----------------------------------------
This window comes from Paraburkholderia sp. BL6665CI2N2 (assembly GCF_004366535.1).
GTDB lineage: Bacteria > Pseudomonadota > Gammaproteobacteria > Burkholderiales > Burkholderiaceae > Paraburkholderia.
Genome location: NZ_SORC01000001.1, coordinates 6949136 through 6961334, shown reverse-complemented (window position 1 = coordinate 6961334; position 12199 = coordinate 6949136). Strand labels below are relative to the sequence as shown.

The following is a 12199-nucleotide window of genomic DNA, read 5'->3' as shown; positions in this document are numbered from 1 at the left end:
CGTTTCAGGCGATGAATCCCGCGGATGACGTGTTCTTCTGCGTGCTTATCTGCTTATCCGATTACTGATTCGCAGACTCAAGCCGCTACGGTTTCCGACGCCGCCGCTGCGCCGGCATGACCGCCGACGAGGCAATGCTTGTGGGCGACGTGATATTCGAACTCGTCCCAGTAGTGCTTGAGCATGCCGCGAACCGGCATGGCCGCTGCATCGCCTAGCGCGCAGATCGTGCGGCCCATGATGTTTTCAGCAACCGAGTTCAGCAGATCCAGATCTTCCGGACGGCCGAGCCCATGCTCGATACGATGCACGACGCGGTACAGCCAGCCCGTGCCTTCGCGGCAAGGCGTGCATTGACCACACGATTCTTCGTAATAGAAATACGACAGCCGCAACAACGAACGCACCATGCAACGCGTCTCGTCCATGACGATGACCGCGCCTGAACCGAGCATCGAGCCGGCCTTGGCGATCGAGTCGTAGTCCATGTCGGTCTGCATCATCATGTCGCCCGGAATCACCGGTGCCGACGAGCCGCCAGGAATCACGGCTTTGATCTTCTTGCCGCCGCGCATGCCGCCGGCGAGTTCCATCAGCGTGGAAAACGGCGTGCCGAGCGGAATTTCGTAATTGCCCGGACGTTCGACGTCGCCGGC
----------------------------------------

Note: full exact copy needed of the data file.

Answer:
This window comes from Paraburkholderia sp. BL6665CI2N2 (assembly GCF_004366535.1).
GTDB lineage: Bacteria > Pseudomonadota > Gammaproteobacteria > Burkholderiales > Burkholderiaceae > Paraburkholderia.
Genome location: NZ_SORC01000001.1, coordinates 6949136 through 6961334, shown reverse-complemented (window position 1 = coordinate 6961334; position 12199 = coordinate 6949136). Strand labels below are relative to the sequence as shown.

The following is a 12199-nucleotide window of genomic DNA, read 5'->3' as shown; positions in this document are numbered from 1 at the left end:
CGTTTCAGGCGATGAATCCCGCGGATGACGTGTTCTTCTGCGTGCTTATCTGCTTATCCGATTACTGATTCGCAGACTCAAGCCGCTACGGTTTCCGACGCCGCCGCTGCGCCGGCATGACCGCCGACGAGGCAATGCTTGTGGGCGACGTGATATTCGAACTCGTCCCAGTAGTGCTTGAGCATGCCGCGAACCGGCATGGCCGCTGCATCGCCTAGCGCGCAGATCGTGCGGCCCATGATGTTTTCAGCAACCGAGTTCAGCAGATCCAGATCTTCCGGACGGCCGAGCCCATGCTCGATACGATGCACGACGCGGTACAGCCAGCCCGTGCCTTCGCGGCAAGGCGTGCATTGACCACACGATTCTTCGTAATAGAAATACGACAGCCGCAACAACGAACGCACCATGCAACGCGTCTCGTCCATGACGATGACCGCGCCTGAACCGAGCATCGAGCCGGCCTTGGCGATCGAGTCGTAGTCCATGTCGGTCTGCATCATCATGTCGCCCGGAATCACCGGTGCCGACGAGCCGCCAGGAATCACGGCTTTGATCTTCTTGCCGCCGCGCATGCCGCCGGCGAGTTCCATCAGCGTGGAAAACGGCGTGCCGAGCGGAATTTCGTAATTGCCCGGACGTTCGACGTCGCCGGC